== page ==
Sometimes a national marketing campaign can greatly impact a local store, perhaps even cause its creation. Case in point: O’Reilly Auto Parts in Bristol, Tenn. With O’Reilly’s current strategy of sponsoring all sorts of motorsports events across the country, it only made sense to establish a store in the vicinity of a major motorsports complex like Bristol. At least that’s how Store Manager Aaron Tobey first heard about it.
“I was doing an internship at Bristol Motor Speedway,” says Tobey, “and (O’Reilly) did a lot of advertising there.”
When one of their marketing people told him that they were going to build a store in the area, this young college grad jumped at the chance. After attending some seminars at O’Reilly’s corporate headquarters in Springfield, Mo., Tobey entered their managers’ development program as an associate manager in August 2003. Then, on Dec. 19, the new store officially opened. In January of that same year, O’Reilly had opened its 1,000th store in Chattanooga, Tenn.; the 48-year-old company currently has almost 1,400 stores in 25 states, with total annual sales estimated to be nearly $2 billion for 2005.
Outside of another store located about 30 miles away in Gate City, Va., this is the first O’Reilly’s in the Northeastern corner of Tennessee, territory already staked out by national rivals AutoZone, NAPA and Advance Auto. So what does O’Reilly bring to the table to compete? First of all, there’s the high-profile racing sponsorship provided by the national organization.
As Tom Conquergood, a representative for the O’Reilly Motorsports Program, explains, “We try to focus our marketing on motorsports, because that’s the grassroots of a lot of (our customers), whether it be dirt track racing, tractor pulls, circle track, show cars or drag racing.”
This is represented locally by NHRA’s O’Reilly Thunder Valley Nationals and NASCAR’s O’Reilly 200 Craftsman Truck race, as well as being the official auto parts of the Bristol Motor Speedway. During these races, the store will usually sell promotional tie-ins like tickets, shirts and hats.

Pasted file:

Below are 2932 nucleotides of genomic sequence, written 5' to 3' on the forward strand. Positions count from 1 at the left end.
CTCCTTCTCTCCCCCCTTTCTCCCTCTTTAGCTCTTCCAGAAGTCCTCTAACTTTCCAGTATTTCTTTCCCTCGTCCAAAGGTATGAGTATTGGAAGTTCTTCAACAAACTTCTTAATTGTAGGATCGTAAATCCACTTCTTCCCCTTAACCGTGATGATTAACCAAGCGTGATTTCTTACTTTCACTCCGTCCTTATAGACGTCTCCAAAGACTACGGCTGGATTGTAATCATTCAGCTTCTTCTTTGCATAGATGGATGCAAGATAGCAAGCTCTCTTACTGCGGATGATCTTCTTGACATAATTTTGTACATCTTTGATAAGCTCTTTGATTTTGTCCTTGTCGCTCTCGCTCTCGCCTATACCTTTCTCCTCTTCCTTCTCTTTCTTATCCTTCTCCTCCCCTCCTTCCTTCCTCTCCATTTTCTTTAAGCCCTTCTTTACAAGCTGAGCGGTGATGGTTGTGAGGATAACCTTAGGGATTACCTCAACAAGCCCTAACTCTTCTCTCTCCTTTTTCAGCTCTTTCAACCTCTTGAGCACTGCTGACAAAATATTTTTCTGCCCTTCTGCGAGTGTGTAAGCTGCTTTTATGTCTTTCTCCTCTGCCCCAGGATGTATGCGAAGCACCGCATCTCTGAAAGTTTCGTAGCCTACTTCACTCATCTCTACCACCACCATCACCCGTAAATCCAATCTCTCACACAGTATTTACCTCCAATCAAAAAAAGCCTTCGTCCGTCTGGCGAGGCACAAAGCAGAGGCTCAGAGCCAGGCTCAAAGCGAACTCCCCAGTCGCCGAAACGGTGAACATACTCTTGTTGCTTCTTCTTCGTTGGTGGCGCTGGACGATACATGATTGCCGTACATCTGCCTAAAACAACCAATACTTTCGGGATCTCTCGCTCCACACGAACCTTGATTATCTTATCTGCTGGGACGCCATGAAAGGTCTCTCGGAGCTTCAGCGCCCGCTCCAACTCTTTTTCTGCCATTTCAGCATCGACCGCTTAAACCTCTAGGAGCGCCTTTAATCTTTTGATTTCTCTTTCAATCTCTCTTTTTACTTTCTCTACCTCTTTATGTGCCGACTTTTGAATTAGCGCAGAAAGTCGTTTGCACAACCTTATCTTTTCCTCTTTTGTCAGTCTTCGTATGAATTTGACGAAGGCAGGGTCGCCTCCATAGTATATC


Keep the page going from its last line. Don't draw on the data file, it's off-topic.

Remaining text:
Another advantage is that O’Reilly’s parts lines are almost limitless. “We can get parts from just about anywhere,” states Conquergood. “As far as I know, we can go as far back as 1938. We have a whole rack of performance catalogs, along with another rack of catalogs for normal repair items.” In terms of range, Conquergood feels that only NAPA is competitive with O’Reilly, although the latter focuses more on wholesale.
O’Reilly has also built an extensive network of 11 regional warehouses. “To give you a ballpark idea of [what’s available to the Bristol store],” says Conquergood, “we have warehouses in Knoxville, Nashville and Atlanta.”
And the computers are linked nationally, with flexible search parameters. “They are pre-loaded with the five closest warehouses,” he continues. “From there you can actually research further and look at other warehouses, or all the stores in your district.”
For his part, Tobey feels their edge is customer service. “We hear all the time that we take care of the customer better than the competition,” he says. In this particular store, there are two delivery drivers, a manager, an assistant manager, a night manager and three parts specialists, “although any of them can help the customer.”
Part of O’Reilly’s dual market strategy, this plan is believed to be the key to much of O’Reilly’s success: providing the best possible service to both do-it-yourselfers and professional installers. “We pride ourselves on our people and their attitude and how we take care of our customers, service-wise,” Tobey continues. For him, a typical counterperson is “someone that’s willing to take care of the customer, someone that understands customer service and someone that is teachable. We’d like (someone to have) parts knowledge, but if they’ve got the right attitude, we can train them.”
As the store manager, part of Tobey’s responsibility is to make sure he has the proper people on the counter at the right times. And, as Conquergood points out, Tobey also has the power to manage his own inventory.
“He can bring in items that he thinks are going to sell bigger and better than others, he can relocate items that are moving more slowly to replace them with something else. If he decides that he can make a good go at making hydraulic hoses, he can bring in a new hydraulic hose machine and maybe do away with his paint line.” The same principle applies to brands. “If Aaron sees he’s selling more Autolites than Champions, he can also adjust his inventory.”
“With the way gas prices are right now,” Tobey notes, “fuel injector cleaners and oil changes are hot retail items right now — basically tune-up stuff: air filters, fuel filters.”
Getting to the proverbial bottom line: whether or not you’re being backed by a national chain, it still comes down to how those resources are applied locally.
The Vital Stats
Years in business: Two years
Growth plans: They would eventually like to open more stores in the area.
Number of employees: 7 full-time, 1 part-time
Wholesale/retail ratio: 50/50
Snapshot of O’Reilly Auto Parts: Opened in December 2003, this store was the first O’Reilly’s in the Tri-Cities region of Tennessee, founded in Bristol due to O’Reilly’s strong association with the Bristol Motor Speedway.
Affiliation: The Alliance
Competition: NAPA, AutoZone, Advance Auto
Location/Facility size: Located in Bristol, Tenn., the facility is approximately 6,400 sq. feet.